The independent newspaper of the University of Iowa community since 1868

The Daily Iowan

The independent newspaper of the University of Iowa community since 1868

The Daily Iowan

The independent newspaper of the University of Iowa community since 1868

The Daily Iowan

Commentary: Soccer tourneys need technology

The Euro 2012 tournament suffered a less-than inspiring start, but it has kicked up a couple gears since then. The games have gotten more entertaining, the goals have been spectacular, and Kasey Keller is no longer in the ESPN commentary box.

Soccer fans everywhere rejoice.

One thing, however, threatens to overshadow the many standout performances and compelling storylines of the tournament: the Union of European Football Associations.

Europeean soccer’s governing body is ruining everything.

It is proving, once again, that it’s completely out of touch with reality. UEFA refuses to introduce a form of goal-line technology that would allow for the resolution of controversial, game-changing refereeing calls.

Suc as the one during the England versus Ukraine match on June 19.

England defender John Terry’s valiant efforts weren’t enough. The ball crossed the line before he was able to hack it to "safety." None of the match officials called the goal. Or the Ukranian offside in the buildup. The Ukrainians went berserk, English kept playing; they were all-too-familiar with this situation. The English were denied a goal in similar circumstances against Germany at the 2010 World Cup.

A team of five match officials — including the two recently added "goal-line" refs because of the prevalence of bad goal-line calls — cannot possibly see every moment of every play from every angle. It’s just not plausible.

But blaming the referees for the wrong decisions is naïve.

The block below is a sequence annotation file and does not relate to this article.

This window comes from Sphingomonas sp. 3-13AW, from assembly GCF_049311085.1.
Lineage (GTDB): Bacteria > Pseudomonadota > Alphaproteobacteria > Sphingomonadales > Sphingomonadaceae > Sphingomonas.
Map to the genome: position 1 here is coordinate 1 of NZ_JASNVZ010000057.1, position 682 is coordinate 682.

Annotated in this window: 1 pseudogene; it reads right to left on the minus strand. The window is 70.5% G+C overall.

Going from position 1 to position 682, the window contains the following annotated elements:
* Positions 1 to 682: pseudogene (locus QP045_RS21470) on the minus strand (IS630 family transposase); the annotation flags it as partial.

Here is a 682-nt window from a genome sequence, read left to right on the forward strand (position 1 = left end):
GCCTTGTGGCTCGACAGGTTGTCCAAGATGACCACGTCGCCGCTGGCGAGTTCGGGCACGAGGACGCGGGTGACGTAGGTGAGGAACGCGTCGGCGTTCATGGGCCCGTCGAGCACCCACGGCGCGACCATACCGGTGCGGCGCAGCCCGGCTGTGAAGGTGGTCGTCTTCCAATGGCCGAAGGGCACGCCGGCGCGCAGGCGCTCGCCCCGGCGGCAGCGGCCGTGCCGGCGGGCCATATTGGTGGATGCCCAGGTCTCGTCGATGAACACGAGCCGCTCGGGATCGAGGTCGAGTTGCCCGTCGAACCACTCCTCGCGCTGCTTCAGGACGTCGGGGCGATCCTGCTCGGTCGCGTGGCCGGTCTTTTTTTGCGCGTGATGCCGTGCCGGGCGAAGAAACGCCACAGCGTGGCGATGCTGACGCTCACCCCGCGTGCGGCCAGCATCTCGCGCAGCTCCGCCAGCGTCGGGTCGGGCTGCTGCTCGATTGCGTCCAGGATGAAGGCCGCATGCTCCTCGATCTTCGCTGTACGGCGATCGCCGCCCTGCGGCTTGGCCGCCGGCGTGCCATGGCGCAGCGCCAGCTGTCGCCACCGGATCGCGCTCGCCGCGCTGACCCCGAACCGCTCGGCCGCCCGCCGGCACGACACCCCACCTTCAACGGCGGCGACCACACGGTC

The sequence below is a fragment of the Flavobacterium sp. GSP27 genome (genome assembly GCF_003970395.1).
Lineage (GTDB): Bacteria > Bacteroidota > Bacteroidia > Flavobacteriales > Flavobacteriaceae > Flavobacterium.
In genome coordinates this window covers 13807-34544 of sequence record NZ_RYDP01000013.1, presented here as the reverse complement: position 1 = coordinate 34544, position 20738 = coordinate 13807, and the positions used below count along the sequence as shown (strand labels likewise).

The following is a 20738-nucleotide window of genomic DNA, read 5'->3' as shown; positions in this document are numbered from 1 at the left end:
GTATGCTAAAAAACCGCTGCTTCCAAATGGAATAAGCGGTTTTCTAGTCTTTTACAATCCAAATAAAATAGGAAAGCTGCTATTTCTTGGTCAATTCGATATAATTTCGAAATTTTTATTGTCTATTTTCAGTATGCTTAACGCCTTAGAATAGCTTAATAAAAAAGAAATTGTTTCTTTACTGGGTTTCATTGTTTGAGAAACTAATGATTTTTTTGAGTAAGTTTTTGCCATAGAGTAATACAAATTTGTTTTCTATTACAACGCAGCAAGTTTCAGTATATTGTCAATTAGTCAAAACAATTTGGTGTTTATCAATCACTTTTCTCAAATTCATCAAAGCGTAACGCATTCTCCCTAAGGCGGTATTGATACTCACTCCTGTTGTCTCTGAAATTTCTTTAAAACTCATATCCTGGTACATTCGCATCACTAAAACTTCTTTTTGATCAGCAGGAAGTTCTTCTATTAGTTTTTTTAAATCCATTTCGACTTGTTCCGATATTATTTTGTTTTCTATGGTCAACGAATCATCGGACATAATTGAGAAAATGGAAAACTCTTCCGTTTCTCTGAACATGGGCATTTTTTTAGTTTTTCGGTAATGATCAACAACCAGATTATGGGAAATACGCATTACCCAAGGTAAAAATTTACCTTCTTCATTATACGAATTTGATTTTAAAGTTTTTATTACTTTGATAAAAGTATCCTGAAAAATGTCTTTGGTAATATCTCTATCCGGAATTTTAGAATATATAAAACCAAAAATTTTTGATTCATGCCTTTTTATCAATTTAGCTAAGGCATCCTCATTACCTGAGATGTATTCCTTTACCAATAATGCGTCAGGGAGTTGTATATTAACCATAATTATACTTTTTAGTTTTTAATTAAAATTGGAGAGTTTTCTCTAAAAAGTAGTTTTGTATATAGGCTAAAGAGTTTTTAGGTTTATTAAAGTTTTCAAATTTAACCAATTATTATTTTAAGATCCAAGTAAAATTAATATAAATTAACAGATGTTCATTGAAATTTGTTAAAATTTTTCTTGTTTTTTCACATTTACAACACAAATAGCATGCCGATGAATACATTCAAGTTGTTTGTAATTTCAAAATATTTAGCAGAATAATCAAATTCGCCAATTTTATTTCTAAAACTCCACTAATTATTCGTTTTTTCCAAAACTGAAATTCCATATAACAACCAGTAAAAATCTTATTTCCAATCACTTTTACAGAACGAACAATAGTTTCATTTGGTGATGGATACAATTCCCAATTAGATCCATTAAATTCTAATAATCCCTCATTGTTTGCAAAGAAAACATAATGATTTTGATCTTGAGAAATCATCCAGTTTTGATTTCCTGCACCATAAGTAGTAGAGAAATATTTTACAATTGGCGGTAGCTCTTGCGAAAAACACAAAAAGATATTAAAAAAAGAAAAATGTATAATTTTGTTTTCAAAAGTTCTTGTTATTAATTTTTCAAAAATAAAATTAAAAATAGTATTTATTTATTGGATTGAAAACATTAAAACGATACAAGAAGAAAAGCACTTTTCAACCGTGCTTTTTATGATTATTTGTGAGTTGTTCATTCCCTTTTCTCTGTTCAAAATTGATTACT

Referees aren’t all-seeing, all-knowing demigods. They’re human. Players make mistakes — such as when Portugal’s Cristiano Ronaldo inexplicably missed against Denmark. But when referees make errors, the entire reputation of the game is called into question.

Bad refereeing decisions pollute every major soccer tournament. The 2010 World Cup in South Africa saw Argentina’s Carlos Tevez score a goal that was blatantly offside, and England’s Frank Lampard was denied a goal that clearly crossed the line. The millions of people watching around the world and even the fans in the stadium could see within seconds that the officials got the decision wrong. The ref was the only person left in the dark.

Almost every major sport has some form of review process except soccer, the most-watched sport worldwide. Give the refs some help.

People have been calling for "goal-line" technology similar to the review system currently used in tennis. The technology vastly improved tennis by eliminating the possibility of bad line-judge calls.

Even longtime opponent of this technology, FIFA President Sepp Blatter, reversed his opposition following the controversy at the 2010 World Cup.

The Euro tournament mistakes have players, coaches, and pundits renewing their pleas for implementation.

UEFA President Michel Platini has consistently opposed such technology, even following the wrong call in Ukraine’s match. Platini told reporters in Warsaw afterwards that he opposes it because he fears a "slippery slope" of when it would be used, ultimately ruining the flow of the game.

This is nonsensical for two reasons.

The flow of a soccer game has already been irreversibly and unforgivably disrupted when a team scores a legitimate goal and it does not count. This is a far more serious and infuriating disruption than a brief pause to look at a replay. Also, when introduced, the technology can and should be limited to use in very specific and vital instances. This is easy to achieve as UEFA can implement it however they see fit.

Platini, you are the last man standing.

Sit down, and stop ruining it for everybody.

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